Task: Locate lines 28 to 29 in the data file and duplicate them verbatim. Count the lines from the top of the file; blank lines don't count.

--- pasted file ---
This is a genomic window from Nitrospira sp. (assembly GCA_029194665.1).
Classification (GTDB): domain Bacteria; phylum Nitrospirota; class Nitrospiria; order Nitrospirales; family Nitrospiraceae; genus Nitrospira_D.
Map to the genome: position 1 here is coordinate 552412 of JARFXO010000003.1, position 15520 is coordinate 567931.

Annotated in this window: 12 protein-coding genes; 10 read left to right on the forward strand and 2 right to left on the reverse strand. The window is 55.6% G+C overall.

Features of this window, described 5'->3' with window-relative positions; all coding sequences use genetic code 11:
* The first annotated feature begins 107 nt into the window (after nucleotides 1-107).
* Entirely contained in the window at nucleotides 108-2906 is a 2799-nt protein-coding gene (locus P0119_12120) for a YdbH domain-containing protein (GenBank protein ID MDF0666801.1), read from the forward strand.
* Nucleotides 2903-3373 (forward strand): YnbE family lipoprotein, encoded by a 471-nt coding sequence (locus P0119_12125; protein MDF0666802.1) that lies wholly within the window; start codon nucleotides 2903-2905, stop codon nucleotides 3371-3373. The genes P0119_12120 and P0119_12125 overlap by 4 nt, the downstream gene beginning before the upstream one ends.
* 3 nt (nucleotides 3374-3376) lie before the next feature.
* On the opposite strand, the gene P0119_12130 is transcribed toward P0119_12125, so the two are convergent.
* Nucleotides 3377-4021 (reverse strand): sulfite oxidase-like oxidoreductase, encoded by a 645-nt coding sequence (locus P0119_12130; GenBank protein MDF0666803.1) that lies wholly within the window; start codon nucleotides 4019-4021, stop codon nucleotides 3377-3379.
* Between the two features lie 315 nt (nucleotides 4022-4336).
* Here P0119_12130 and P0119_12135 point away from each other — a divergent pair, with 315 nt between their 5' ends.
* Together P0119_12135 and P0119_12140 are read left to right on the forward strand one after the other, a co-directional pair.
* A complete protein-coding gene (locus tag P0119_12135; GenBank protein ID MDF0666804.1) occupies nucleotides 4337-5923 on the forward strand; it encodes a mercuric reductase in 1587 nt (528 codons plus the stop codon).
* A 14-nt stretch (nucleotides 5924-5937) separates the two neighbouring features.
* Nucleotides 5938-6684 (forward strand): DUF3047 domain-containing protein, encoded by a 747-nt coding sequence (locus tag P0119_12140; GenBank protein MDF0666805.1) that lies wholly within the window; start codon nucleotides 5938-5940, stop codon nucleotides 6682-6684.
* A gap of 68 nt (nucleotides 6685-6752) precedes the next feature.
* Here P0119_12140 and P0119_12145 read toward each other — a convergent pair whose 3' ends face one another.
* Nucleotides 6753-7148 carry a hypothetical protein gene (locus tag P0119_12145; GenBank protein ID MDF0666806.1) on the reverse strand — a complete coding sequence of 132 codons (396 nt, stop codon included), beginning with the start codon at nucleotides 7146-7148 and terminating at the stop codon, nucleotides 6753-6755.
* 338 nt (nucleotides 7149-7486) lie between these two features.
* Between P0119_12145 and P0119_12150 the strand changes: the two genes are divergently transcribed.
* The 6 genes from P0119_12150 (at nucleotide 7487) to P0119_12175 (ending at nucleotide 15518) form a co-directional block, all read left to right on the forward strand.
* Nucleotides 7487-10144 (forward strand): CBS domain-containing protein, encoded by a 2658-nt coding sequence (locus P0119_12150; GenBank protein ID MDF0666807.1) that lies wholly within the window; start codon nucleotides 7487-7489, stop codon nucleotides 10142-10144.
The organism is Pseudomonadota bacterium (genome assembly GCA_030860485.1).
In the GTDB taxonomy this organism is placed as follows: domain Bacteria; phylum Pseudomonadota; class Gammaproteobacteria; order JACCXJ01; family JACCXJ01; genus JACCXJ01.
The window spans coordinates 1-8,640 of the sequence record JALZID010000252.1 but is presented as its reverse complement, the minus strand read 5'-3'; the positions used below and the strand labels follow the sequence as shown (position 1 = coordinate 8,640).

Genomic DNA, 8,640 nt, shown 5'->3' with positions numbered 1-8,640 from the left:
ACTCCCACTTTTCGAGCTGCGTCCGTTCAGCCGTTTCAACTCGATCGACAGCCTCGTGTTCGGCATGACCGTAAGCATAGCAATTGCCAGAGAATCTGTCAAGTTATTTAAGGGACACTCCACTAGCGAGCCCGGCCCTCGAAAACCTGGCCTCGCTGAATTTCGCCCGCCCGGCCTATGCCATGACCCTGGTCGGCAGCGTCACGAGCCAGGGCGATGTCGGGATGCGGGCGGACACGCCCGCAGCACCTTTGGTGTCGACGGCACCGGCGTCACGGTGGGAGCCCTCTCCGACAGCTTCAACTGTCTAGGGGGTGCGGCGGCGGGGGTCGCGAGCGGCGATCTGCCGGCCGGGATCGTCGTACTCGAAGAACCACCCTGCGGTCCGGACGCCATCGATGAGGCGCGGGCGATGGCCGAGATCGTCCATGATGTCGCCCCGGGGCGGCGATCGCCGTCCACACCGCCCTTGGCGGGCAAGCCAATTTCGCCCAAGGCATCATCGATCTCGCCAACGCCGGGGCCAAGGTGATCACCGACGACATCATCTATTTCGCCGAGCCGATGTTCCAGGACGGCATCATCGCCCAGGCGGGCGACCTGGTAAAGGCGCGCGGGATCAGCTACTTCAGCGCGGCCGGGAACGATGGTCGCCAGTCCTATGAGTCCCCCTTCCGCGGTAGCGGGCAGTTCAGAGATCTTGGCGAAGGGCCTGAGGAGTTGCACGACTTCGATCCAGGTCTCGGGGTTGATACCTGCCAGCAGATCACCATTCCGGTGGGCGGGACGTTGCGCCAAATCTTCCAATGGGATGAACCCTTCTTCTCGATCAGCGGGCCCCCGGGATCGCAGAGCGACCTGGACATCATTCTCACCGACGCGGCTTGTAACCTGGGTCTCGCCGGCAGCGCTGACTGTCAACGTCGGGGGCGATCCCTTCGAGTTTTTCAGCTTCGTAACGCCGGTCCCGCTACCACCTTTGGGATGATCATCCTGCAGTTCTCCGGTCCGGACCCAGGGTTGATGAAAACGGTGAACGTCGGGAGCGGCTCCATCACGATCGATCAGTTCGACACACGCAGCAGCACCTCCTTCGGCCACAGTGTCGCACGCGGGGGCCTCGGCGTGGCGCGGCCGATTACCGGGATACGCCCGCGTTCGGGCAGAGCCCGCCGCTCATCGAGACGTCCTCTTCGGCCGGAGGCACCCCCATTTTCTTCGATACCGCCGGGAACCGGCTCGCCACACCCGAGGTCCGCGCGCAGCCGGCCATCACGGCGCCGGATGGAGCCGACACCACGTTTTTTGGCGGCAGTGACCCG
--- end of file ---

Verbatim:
Genomic DNA, 8,640 nt, shown 5'->3' with positions numbered 1-8,640 from the left:
ACTCCCACTTTTCGAGCTGCGTCCGTTCAGCCGTTTCAACTCGATCGACAGCCTCGTGTTCGGCATGACCGTAAGCATAGCAATTGCCAGAGAATCTGTCAAGTTATTTAAGGGACACTCCACTAGCGAGCCCGGCCCTCGAAAACCTGGCCTCGCTGAATTTCGCCCGCCCGGCCTATGCCATGACCCTGGTCGGCAGCGTCACGAGCCAGGGCGATGTCGGGATGCGGGCGGACACGCCCGCAGCACCTTTGGTGTCGACGGCACCGGCGTCACGGTGGGAGCCCTCTCCGACAGCTTCAACTGTCTAGGGGGTGCGGCGGCGGGGGTCGCGAGCGGCGATCTGCCGGCCGGGATCGTCGTACTCGAAGAACCACCCTGCGGTCCGGACGCCATCGATGAGGCGCGGGCGATGGCCGAGATCGTCCATGATGTCGCCCCGGGGCGGCGATCGCCGTCCACACCGCCCTTGGCGGGCAAGCCAATTTCGCCCAAGGCATCATCGATCTCGCCAACGCCGGGGCCAAGGTGATCACCGACGACATCATCTATTTCGCCGAGCCGATGTTCCAGGACGGCATCATCGCCCAGGCGGGCGACCTGGTAAAGGCGCGCGGGATCAGCTACTTCAGCGCGGCCGGGAACGATGGTCGCCAGTCCTATGAGTCCCCCTTCCGCGGTAGCGGGCAGTTCAGAGATCTTGGCGAAGGGCCTGAGGAGTTGCACGACTTCGATCCAGGTCTCGGGGTTGATACCTGCCAGCAGATCACCATTCCGGTGGGCGGGACGTTGCGCCAAATCTTCCAATGGGATGAACCCTTCTTCTCGATCAGCGGGCCCCCGGGATCGCAGAGCGACCTGGACATCATTCTCACCGACGCGGCTTGTAACCTGGGTCTCGCCGGCAGCGCTGACTGTCAACGTCGGGGGCGATCCCTTCGAGTTTTTCAGCTTCGTAACGCCGGTCCCGCTACCACCTTTGGGATGATCATCCTGCAGTTCTCCGGTCCGGACCCAGGGTTGATGAAAACGGTGAACGTCGGGAGCGGCTCCATCACGATCGATCAGTTCGACACACGCAGCAGCACCTCCTTCGGCCACAGTGTCGCACGCGGGGGCCTCGGCGTGGCGCGGCCGATTACCGGGATACGCCCGCGTTCGGGCAGAGCCCGCCGCTCATCGAGACGTCCTCTTCGGCCGGAGGCACCCCCATTTTCTTCGATACCGCCGGGAACCGGCTCGCCACACCCGAGGTCCGCGCGCAGCCGGCCATCACGGCGCCGGATGGAGCCGACACCACGTTTTTTGGCGGCAGTGACCCG